My practical problem with preconfigured virtual machine templates
In comments on my entry on some VM mistakes I made, people suggested setting up template VM images that I would clone or copy to create live images. With that, every time I wanted a new VM I'd at least have a chance to think about its settings and if cloning was easy enough I'd avoid the temptation to reuse an existing VM for some theoretically quick (and not very important) test.
As it happens I've sort of started to toy with this idea but I think there's a practical roadblock in our environment: OS package updates. Most of the actual machines that I deal with (and thus most of the test images I build) are not frozen at a point in time but instead are continuously kept up to date with Ubuntu's package updates. If I have base starter images I need to either keep those base starter images up to date or immediately apply all of the pending updates after I clone the base image to make a new working VM. Neither of those options seem entirely attractive, although I should probably give it a real try just to see.
(There is also the subtle issue that cloning a preconfigured base image and then updating the packages is not quite the same thing as a from-scratch rebuild. If I want to be absolutely sure that a machine can be rebuilt from scratch, I'm not sure I trust anything short of a from-scratch build. But I could probably save a bunch of time by doing the preliminary build testing with cloned images and only doing a from-scratch reinstall in the final test run.)
PS: every so often we make a meaningful change to the base install scripts and system; such changes would force me to rebuild all of the preconfigured images (well, strongly push me towards doing so). But I suppose those are relatively rare changes so I'm kind of making excuses to not try this.
(Which argues that I should try it, if only to understand what I really don't like about the idea instead of what I tell myself my concerns are. Yes, I'm sort of using my blog to talk out loud to myself.)
Sidebar: if you're working on VMs, give yourself more disk space
One of the smartest things I did recently for encouraging this sort of playing around with VMs is that I threw a third drive into my office workstation (to go along with the main mirrored system disks). Honestly, I should have done this ages ago; having to worry about how much disk space I had to spare for VMs is for the birds when 500 GB SATA drives are basically popcorn.
(The drive is unmirrored and un-backed-up, but if it dies I'll just lose expendable VM images and related bits and pieces. I keep the important VMs on my mirrored drives.)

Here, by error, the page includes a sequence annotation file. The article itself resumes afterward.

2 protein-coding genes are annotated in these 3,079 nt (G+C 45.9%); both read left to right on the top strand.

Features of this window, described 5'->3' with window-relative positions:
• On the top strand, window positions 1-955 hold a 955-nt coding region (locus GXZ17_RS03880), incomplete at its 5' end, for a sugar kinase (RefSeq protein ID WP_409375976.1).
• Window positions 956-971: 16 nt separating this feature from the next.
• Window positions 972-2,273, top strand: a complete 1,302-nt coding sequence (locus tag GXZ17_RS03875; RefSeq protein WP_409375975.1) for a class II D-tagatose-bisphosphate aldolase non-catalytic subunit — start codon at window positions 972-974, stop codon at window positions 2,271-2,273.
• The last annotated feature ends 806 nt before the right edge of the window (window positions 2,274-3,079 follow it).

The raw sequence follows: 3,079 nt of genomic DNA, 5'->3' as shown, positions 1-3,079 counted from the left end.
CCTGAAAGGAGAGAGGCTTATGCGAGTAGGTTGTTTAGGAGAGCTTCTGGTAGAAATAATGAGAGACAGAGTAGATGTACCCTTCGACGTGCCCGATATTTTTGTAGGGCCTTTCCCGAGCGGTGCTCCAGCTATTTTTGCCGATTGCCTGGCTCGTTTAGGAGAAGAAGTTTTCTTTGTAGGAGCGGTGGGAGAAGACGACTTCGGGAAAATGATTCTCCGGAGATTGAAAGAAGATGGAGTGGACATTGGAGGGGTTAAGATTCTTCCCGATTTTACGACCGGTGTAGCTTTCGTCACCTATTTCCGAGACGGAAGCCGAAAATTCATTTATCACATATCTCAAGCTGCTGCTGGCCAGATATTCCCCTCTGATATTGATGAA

My view of ARM versus other RISCs
Way back in my second entry on x86 winning against RISC a commentator asked:
And now you need to write
whohow ARM up-ending this orderly structure of the universe.
Writing about this is hampered by my lack of knowledge of the details of ARM history, but after some reading I have my theory: ARM has been successful where other RISCs weren't because from the first it was targeted differently.
(This is not a matter of architecture, as I initially thought before I started reading. The original ARM ISA was a bit odd but no more so than other RISCs.)
The simple version is that all other RISCs saw themselves as competing for the performance crown (against each other and then x86); they quite carefully and quite consciously engineered for performance and then tried to sell their CPUs on that basis. This was a sensible decision because performance was where the money was (and also because there clearly was a lot of room to improve CPU performance). It just happened that Intel was able to spend enough money to scale x86 up enough to crush everyone else with good enough performance for not too much money (and with the other advantages x86 gave them).
Acorn (where ARM started) doesn't seem to have seen itself as building a high-performance CPU. Instead it wanted to build a CPU that met its needs as far as features went, performed well enough, and was simple enough that a small company could design it (after all, early RISCs were designed by a class of graduate students). This gave ARM different design priorities and, just as importantly, meant that Acorn (and later ARM Ltd) didn't spend huge amounts of money on R&D efforts to crank performance up to compete with other CPUs (a race that they would have been doomed to lose). Free from chasing performance at all costs, ARM was both able and willing to adopt its design for people who were interested in other needs.
(I have no particular insight about why ARM won out over similar higher end low-power CPU efforts of the early 1990s. However two things seem worth noting there. First, all of the really big designs seem to have been RISC, which makes sense; if you're building a new embedded CPU, you want something simple. Second, both the Intel i960 and the AMD 29k were made by companies that were also chasing the CPU performance crown; among other things this probably drained their design teams of top talent.)
It's worth noting that part of this difference is a difference in business priorities. One reason that ARM is so widely used is that it is dirt cheap and one fundamental reason that it's dirt cheap is that ARM Ltd licenses designs instead of selling chips. This means that ARM Ltd has made a fraction of the profit that, say, Intel has made from their CPUs. Licensing widely and cheaply is an excellent way to spread your CPUs around but a terrible way to make a lot of money.
(Of course losing the CPU performance race was an even worse way of making money for all of the other RISC companies. But if the RISC revolution had actually worked out, one or more of those companies could have been an Intel or a mini-Intel.)